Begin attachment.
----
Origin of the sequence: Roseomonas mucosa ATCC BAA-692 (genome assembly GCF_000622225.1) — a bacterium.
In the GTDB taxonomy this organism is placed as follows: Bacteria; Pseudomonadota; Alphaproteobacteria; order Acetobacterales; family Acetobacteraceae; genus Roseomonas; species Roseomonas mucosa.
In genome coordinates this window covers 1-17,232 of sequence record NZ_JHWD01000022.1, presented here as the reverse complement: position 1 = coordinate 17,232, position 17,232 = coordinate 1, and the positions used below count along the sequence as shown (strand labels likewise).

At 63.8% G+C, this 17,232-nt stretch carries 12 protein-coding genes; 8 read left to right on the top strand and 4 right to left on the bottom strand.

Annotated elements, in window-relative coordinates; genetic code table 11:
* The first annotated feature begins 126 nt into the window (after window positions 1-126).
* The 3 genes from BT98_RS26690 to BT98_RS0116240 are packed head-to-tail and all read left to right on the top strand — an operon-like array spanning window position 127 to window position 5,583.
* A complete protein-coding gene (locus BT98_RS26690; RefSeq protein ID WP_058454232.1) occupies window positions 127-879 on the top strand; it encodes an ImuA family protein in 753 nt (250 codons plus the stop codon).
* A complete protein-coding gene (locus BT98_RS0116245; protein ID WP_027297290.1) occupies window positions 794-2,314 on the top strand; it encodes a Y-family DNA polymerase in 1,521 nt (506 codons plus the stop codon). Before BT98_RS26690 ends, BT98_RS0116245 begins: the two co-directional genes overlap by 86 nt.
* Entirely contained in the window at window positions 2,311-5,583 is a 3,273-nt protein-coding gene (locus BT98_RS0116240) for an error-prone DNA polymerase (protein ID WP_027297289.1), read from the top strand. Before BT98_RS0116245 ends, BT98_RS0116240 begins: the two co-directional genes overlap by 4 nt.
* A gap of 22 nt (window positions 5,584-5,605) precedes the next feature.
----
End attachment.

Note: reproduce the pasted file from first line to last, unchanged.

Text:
Origin of the sequence: Roseomonas mucosa ATCC BAA-692 (genome assembly GCF_000622225.1) — a bacterium.
In the GTDB taxonomy this organism is placed as follows: Bacteria; Pseudomonadota; Alphaproteobacteria; order Acetobacterales; family Acetobacteraceae; genus Roseomonas; species Roseomonas mucosa.
In genome coordinates this window covers 1-17,232 of sequence record NZ_JHWD01000022.1, presented here as the reverse complement: position 1 = coordinate 17,232, position 17,232 = coordinate 1, and the positions used below count along the sequence as shown (strand labels likewise).

At 63.8% G+C, this 17,232-nt stretch carries 12 protein-coding genes; 8 read left to right on the top strand and 4 right to left on the bottom strand.

Annotated elements, in window-relative coordinates; genetic code table 11:
* The first annotated feature begins 126 nt into the window (after window positions 1-126).
* The 3 genes from BT98_RS26690 to BT98_RS0116240 are packed head-to-tail and all read left to right on the top strand — an operon-like array spanning window position 127 to window position 5,583.
* A complete protein-coding gene (locus BT98_RS26690; RefSeq protein ID WP_058454232.1) occupies window positions 127-879 on the top strand; it encodes an ImuA family protein in 753 nt (250 codons plus the stop codon).
* A complete protein-coding gene (locus BT98_RS0116245; protein ID WP_027297290.1) occupies window positions 794-2,314 on the top strand; it encodes a Y-family DNA polymerase in 1,521 nt (506 codons plus the stop codon). Before BT98_RS26690 ends, BT98_RS0116245 begins: the two co-directional genes overlap by 86 nt.
* Entirely contained in the window at window positions 2,311-5,583 is a 3,273-nt protein-coding gene (locus BT98_RS0116240) for an error-prone DNA polymerase (protein ID WP_027297289.1), read from the top strand. Before BT98_RS0116245 ends, BT98_RS0116240 begins: the two co-directional genes overlap by 4 nt.
* A gap of 22 nt (window positions 5,584-5,605) precedes the next feature.